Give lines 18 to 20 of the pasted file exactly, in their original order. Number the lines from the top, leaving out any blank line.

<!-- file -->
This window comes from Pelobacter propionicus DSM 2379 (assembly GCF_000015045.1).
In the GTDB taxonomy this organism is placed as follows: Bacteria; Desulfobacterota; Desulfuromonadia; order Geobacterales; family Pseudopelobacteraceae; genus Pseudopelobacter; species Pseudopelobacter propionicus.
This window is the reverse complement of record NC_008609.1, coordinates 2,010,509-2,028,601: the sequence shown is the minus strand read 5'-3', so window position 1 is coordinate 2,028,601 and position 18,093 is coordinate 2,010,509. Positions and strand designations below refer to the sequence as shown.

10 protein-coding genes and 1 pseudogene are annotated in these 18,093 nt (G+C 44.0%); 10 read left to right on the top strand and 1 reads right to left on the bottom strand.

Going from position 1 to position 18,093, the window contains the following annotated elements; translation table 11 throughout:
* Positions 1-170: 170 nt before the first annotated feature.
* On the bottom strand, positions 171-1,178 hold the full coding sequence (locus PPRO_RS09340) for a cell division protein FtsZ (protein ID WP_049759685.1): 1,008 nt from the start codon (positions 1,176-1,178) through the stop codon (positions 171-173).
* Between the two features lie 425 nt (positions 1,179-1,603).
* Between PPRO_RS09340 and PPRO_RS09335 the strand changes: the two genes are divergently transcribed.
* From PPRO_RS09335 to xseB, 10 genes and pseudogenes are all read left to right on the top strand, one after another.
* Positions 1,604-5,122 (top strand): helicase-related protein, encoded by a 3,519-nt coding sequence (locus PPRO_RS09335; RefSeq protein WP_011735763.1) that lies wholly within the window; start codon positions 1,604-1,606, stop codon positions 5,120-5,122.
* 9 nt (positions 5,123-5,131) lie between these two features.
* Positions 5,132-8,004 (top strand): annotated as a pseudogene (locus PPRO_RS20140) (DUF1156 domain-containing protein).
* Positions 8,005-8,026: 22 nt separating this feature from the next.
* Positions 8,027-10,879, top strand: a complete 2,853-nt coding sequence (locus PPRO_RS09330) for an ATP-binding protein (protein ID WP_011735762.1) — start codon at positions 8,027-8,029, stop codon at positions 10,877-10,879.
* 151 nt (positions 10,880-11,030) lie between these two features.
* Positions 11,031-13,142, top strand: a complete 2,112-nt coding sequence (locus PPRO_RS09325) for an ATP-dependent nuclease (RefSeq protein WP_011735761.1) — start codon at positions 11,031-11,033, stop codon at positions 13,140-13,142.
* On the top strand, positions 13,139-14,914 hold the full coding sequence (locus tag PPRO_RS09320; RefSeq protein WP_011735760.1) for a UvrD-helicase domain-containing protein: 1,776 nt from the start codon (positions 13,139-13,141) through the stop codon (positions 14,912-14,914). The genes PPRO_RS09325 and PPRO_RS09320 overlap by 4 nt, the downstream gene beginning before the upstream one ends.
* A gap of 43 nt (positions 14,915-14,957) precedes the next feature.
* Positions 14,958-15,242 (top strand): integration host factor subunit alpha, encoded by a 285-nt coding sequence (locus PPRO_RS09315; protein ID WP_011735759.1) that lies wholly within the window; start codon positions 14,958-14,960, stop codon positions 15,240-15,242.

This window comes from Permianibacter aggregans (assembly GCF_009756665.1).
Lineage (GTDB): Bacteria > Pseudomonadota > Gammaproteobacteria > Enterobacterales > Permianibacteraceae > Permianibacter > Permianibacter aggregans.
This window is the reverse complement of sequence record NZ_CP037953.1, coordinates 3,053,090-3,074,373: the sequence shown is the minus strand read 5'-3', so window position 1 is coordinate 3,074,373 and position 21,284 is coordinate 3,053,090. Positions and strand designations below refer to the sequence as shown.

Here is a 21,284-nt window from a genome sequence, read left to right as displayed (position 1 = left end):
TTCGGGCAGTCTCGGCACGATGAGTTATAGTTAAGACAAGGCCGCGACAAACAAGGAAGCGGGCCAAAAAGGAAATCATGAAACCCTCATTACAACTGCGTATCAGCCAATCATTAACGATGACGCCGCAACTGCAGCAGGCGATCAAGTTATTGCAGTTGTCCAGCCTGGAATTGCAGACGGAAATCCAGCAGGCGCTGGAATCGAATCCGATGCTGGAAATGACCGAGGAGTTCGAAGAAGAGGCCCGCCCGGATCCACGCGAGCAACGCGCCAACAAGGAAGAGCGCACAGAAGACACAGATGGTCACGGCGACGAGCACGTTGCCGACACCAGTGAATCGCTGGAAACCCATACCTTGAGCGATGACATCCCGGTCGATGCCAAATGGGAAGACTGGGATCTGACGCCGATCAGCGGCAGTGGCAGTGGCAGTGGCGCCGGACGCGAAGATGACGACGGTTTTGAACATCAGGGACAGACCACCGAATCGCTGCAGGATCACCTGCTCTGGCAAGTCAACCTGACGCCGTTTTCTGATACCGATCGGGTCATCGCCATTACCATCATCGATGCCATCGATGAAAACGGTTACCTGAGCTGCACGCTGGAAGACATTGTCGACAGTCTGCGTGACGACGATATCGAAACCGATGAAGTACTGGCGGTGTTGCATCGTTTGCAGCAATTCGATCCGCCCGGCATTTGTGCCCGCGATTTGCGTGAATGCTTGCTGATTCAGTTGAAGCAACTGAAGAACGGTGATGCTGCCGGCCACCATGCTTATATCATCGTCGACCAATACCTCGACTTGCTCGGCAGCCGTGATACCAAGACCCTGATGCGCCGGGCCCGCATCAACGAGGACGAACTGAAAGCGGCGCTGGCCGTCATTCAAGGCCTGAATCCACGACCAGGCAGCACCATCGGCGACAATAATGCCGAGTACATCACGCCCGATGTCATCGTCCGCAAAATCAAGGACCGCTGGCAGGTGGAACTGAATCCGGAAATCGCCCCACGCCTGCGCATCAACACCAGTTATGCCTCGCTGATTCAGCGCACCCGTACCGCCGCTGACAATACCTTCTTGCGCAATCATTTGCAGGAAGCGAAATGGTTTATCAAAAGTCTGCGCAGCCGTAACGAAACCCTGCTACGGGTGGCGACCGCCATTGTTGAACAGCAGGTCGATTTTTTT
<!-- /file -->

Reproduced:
* On the top strand, positions 13,139-14,914 hold the full coding sequence (locus tag PPRO_RS09320; RefSeq protein WP_011735760.1) for a UvrD-helicase domain-containing protein: 1,776 nt from the start codon (positions 13,139-13,141) through the stop codon (positions 14,912-14,914). The genes PPRO_RS09325 and PPRO_RS09320 overlap by 4 nt, the downstream gene beginning before the upstream one ends.
* A gap of 43 nt (positions 14,915-14,957) precedes the next feature.
* Positions 14,958-15,242 (top strand): integration host factor subunit alpha, encoded by a 285-nt coding sequence (locus PPRO_RS09315; protein ID WP_011735759.1) that lies wholly within the window; start codon positions 14,958-14,960, stop codon positions 15,240-15,242.